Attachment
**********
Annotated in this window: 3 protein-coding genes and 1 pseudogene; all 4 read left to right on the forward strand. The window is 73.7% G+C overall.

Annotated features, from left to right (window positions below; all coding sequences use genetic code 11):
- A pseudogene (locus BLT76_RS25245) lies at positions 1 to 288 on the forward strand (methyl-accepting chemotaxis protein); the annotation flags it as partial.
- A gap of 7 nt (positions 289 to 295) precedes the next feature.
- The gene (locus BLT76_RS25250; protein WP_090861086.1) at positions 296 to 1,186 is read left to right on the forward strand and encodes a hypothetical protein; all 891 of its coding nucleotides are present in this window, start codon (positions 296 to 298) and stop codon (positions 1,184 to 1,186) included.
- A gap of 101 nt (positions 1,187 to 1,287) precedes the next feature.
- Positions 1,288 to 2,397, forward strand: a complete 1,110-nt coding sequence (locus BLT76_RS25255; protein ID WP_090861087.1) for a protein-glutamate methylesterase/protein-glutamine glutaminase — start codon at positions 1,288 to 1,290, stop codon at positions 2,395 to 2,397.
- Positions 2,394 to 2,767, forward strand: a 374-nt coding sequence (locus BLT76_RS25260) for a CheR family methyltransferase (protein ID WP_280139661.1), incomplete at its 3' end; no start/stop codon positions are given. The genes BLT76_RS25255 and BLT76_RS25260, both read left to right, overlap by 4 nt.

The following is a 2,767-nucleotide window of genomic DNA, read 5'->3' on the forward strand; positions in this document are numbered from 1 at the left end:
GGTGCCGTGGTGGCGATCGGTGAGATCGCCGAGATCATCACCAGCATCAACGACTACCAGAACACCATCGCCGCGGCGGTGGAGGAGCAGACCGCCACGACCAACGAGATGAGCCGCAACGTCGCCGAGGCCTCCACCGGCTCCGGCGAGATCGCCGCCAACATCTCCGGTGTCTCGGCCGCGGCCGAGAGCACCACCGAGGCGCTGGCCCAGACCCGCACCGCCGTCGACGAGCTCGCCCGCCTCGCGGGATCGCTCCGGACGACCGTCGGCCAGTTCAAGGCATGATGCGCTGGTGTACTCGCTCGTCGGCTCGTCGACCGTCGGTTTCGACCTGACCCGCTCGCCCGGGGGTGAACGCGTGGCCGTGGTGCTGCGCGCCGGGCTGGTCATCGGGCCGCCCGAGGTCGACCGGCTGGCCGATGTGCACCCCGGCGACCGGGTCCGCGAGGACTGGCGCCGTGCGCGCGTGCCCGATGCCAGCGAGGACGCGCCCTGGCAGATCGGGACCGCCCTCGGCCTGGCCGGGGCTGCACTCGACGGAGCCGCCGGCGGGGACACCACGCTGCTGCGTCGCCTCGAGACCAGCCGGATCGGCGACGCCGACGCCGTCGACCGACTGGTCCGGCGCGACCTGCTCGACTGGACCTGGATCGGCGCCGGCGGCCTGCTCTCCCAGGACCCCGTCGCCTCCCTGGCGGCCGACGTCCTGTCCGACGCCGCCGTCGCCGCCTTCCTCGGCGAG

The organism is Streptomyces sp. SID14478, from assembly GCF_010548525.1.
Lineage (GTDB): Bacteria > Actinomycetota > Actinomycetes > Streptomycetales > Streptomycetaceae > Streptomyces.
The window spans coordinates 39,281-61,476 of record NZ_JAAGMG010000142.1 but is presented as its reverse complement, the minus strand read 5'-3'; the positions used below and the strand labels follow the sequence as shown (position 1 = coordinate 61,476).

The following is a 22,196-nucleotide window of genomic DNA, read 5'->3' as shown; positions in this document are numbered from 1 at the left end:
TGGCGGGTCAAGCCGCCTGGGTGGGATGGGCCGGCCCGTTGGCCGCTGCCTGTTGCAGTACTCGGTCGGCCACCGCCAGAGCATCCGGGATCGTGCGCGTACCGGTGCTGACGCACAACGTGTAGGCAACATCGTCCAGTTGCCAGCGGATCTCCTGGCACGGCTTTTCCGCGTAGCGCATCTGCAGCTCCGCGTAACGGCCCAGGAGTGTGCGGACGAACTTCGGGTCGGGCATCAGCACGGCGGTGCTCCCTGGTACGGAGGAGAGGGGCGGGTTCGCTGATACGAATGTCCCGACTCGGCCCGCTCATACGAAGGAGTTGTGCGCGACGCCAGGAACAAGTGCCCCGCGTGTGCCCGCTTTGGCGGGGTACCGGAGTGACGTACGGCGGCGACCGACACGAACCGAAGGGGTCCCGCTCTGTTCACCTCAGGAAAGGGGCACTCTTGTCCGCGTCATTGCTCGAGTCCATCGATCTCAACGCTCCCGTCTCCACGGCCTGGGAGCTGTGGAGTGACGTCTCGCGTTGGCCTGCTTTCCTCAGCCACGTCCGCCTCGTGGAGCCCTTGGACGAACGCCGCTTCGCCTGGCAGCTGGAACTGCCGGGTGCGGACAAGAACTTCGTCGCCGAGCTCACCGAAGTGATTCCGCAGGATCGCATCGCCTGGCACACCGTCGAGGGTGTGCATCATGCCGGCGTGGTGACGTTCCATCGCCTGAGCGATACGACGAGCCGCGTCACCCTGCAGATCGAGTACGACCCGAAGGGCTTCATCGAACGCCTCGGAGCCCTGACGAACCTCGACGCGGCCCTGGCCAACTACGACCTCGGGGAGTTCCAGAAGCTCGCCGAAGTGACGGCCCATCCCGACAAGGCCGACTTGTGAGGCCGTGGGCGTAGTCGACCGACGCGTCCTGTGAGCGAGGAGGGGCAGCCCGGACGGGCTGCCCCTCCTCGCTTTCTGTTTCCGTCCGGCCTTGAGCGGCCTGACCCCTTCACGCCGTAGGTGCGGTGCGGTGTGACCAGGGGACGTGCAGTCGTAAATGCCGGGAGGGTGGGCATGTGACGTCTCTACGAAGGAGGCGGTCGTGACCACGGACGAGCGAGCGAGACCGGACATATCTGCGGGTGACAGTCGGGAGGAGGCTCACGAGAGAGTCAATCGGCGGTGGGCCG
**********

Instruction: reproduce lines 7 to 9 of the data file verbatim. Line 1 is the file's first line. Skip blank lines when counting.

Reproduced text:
- Positions 1,288 to 2,397, forward strand: a complete 1,110-nt coding sequence (locus BLT76_RS25255; protein ID WP_090861087.1) for a protein-glutamate methylesterase/protein-glutamine glutaminase — start codon at positions 1,288 to 1,290, stop codon at positions 2,395 to 2,397.
- Positions 2,394 to 2,767, forward strand: a 374-nt coding sequence (locus BLT76_RS25260) for a CheR family methyltransferase (protein ID WP_280139661.1), incomplete at its 3' end; no start/stop codon positions are given. The genes BLT76_RS25255 and BLT76_RS25260, both read left to right, overlap by 4 nt.

The following is a 2,767-nucleotide window of genomic DNA, read 5'->3' on the forward strand; positions in this document are numbered from 1 at the left end: